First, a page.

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Hemp Alert: Florida, South Carolina & More

Hemp's Future: Uncertain

The hemp landscape is a perpetual state of flux as state legislators and regulators around the country continue to grapple with the emergence of federally legal THC and its various isomers—an unexpected but logical result of the language of the 2018 Farm Bill. Keeping up with new restrictions and regulations is now a constant game of whack-a-mole; new potential threats to the industry seem to pop up daily. Luckily for the players involved, money talks—and with revenue from these products now likely in the billions, the industry is well equipped to push back and advocate for reasonable regulation in place of prohibition. Read on for the latest developments.

 

South Carolina: A Step Towards Clarity and Support

 In January, South Carolina’s Department of Health and Environmental Control (DHEC) issued a letter, advising hemp industry members that the FDA’s prohibition on adding THC or CBD to food products meant that certain hemp derivatives were not approved for food or beverage incorporation. Products such as non-sterilized hemp seeds, pure CBD isolate, and various THC compounds were listed as not compliant. However, certain hemp products like hulled hemp seed, hemp seed protein, and hemp seed oil received GRAS notices and were approved as food ingredients. The guidance also clarified the use of ‘full spectrum hemp oil/extract,’ detailing its labeling and THC content requirements for legal use in the state’s food and beverage market.

However, in a promising turn of events, DHEC has revised its stance, issuing a new letter at the end of February that is significantly more favorable to the hemp industry. This move indicates a shift towards supporting the development of the hemp sector, with regulations that aim to foster growth rather than hinder it. Local companies like High Rise Beverage Co. have resumed production, signaling a positive turn for businesses operating within the state. This development is a testament to the state’s recognition of the potential benefits and contributions of the hemp industry to the local economy.

Georgia: Upholding Industry Standards

In Georgia, a groundbreaking $150 million federal racketeering lawsuit has been filed against leading California cannabis brands STIIIZY and Cookies, along with 12 other entities, accusing them of selling marijuana products mislabeled as federally legal delta-8 hemp goods. The class action, initiated by Georgia resident Hannah Ledbetter, alleges these companies engaged in a scheme to distribute marijuana under the guise of legal hemp, containing the federally permissible limit of 0.3% delta-9 THC or less. This lawsuit highlights a significant breach of trust and legal compliance, as the products in question were found to contain delta-9 THC levels far exceeding legal limits, based on third-party testing. This case not only underscores the importance of rigorous product testing and accurate labeling but also serves as a critical reminder for business owners in the cannabis and hemp industry to ensure their products fully comply with federal and state laws to avoid legal repercussions and protect their business integrity.

 

Florida: Industry Faces A Major Setback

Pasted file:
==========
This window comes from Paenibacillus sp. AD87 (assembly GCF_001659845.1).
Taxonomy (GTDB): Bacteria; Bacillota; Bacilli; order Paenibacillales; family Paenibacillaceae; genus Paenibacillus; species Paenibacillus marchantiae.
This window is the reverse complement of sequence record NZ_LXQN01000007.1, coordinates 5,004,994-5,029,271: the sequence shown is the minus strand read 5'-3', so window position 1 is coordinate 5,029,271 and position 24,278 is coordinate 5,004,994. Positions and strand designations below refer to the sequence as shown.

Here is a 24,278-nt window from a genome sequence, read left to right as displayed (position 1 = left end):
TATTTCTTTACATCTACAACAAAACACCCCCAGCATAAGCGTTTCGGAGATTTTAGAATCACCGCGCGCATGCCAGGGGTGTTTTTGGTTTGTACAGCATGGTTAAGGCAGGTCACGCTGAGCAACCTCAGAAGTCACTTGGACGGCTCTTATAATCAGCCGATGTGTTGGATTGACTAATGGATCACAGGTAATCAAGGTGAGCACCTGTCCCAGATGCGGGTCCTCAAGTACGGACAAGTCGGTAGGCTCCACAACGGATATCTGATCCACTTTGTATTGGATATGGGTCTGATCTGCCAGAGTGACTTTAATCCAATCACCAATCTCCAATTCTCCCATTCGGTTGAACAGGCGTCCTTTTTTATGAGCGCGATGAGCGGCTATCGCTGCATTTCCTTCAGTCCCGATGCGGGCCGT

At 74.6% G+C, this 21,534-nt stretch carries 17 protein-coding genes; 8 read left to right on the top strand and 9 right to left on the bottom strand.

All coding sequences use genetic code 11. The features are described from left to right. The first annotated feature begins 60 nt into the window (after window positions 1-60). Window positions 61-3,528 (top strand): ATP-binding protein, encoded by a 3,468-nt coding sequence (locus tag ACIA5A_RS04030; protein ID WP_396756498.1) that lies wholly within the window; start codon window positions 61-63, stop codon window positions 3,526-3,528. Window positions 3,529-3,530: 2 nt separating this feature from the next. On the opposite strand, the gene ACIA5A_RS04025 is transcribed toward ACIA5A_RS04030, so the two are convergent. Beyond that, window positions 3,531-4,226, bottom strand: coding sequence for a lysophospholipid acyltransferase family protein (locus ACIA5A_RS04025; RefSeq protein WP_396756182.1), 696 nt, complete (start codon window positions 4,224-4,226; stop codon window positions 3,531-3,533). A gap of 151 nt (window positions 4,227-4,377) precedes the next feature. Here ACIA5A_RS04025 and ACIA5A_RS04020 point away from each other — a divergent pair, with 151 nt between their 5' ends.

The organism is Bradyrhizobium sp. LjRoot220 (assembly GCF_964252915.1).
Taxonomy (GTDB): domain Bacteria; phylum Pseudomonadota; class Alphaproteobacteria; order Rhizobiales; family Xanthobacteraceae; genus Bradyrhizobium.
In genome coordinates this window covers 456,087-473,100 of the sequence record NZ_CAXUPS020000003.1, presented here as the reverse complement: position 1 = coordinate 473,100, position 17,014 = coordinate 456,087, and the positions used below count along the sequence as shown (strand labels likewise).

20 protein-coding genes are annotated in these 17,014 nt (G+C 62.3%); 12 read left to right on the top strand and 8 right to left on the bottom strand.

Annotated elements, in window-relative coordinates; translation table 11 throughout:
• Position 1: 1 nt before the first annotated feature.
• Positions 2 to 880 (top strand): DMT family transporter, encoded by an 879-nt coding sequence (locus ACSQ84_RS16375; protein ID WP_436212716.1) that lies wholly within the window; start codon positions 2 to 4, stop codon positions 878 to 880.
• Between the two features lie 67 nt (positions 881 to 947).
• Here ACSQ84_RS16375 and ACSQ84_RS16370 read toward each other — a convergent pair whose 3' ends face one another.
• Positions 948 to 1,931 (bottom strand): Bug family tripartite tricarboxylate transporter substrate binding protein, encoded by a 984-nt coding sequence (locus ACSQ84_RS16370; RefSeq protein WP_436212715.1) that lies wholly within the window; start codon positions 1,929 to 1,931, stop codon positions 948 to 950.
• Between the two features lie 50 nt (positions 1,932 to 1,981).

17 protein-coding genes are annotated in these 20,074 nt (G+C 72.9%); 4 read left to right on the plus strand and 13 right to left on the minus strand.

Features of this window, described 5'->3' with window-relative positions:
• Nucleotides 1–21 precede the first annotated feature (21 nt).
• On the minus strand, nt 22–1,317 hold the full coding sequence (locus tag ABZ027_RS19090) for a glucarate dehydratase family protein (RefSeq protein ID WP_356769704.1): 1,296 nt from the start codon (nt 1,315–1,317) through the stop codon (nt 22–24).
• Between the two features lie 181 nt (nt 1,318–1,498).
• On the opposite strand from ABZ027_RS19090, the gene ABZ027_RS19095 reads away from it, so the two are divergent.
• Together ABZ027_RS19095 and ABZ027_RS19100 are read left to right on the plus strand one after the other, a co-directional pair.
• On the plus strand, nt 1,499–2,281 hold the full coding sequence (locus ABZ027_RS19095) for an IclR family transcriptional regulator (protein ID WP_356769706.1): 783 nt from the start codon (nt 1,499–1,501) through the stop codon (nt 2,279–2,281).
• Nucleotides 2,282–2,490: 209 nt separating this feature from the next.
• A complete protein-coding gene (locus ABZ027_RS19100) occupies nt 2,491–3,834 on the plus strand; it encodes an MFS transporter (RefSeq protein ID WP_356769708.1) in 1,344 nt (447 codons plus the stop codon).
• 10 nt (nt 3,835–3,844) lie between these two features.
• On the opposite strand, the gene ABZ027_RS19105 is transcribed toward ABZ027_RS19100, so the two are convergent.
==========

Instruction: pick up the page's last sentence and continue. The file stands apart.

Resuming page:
Florida business owners: Prepare for significant changes in the hemp industry with the upcoming enforcement of Senate Bill 1698 on October 1, 2024. This pivotal legislation redefines the legal framework for hemp and hemp extract products, emphasizing strict ‘total delta-9 tetrahydrocannabinol concentration’ limits, effectively banning THCA products exceeding these thresholds. Additionally, it imposes a 5mg per serving and 50mg per package cap for hemp-derived delta-9 THC products. The bill also introduces rigorous packaging and labeling standards to safeguard consumers, especially children, against misleading products. Staying compliant with these new regulations is crucial for your business’s continuity and legal integrity. Begin updating your business practices immediately to ensure compliance with these regulations, safeguarding your business’s future in Florida’s evolving hemp industry.

 

South Dakota: Senate Passes Strict Regulations

 South Dakota business owners in the hemp industry should be aware of the impending legal changes introduced by House Bill 1125, which significantly impacts the production, sale, and distribution of hemp and hemp-derived products within the state. This legislation specifically

prohibits the chemical modification or conversion of industrial hemp compounds into other cannabinoids, such as delta-8 THC, delta-9 THC, delta-10 THC, or any tetrahydrocannabinol isomer, analog, or derivative, aiming to curb the sale of psychoactive substances under the guise of hemp products. Importantly, the bill clarifies that naturally derived and extracted cannabinoids, including delta-9 THC, that do not exceed the 0.3% by dry weight limit, remain compliant for sale and consumption. This distinction ensures that ingestible products like beverages or gummies containing naturally extracted cannabinoids within these legal thresholds can still be legally marketed and sold, provided they do not result from chemical processes altering their molecular structure. Business owners should prepare for these changes by ensuring their products align with these legal requirements, focusing on natural extraction methods and compliance with THC concentration limits to maintain their market presence in South Dakota’s regulated hemp landscape.

We will continue to follow these developments, state by state, as they arise. Check back with us weekly for more updates.

By Jeff Beverly & Nick Zavakos of Know Naturals.

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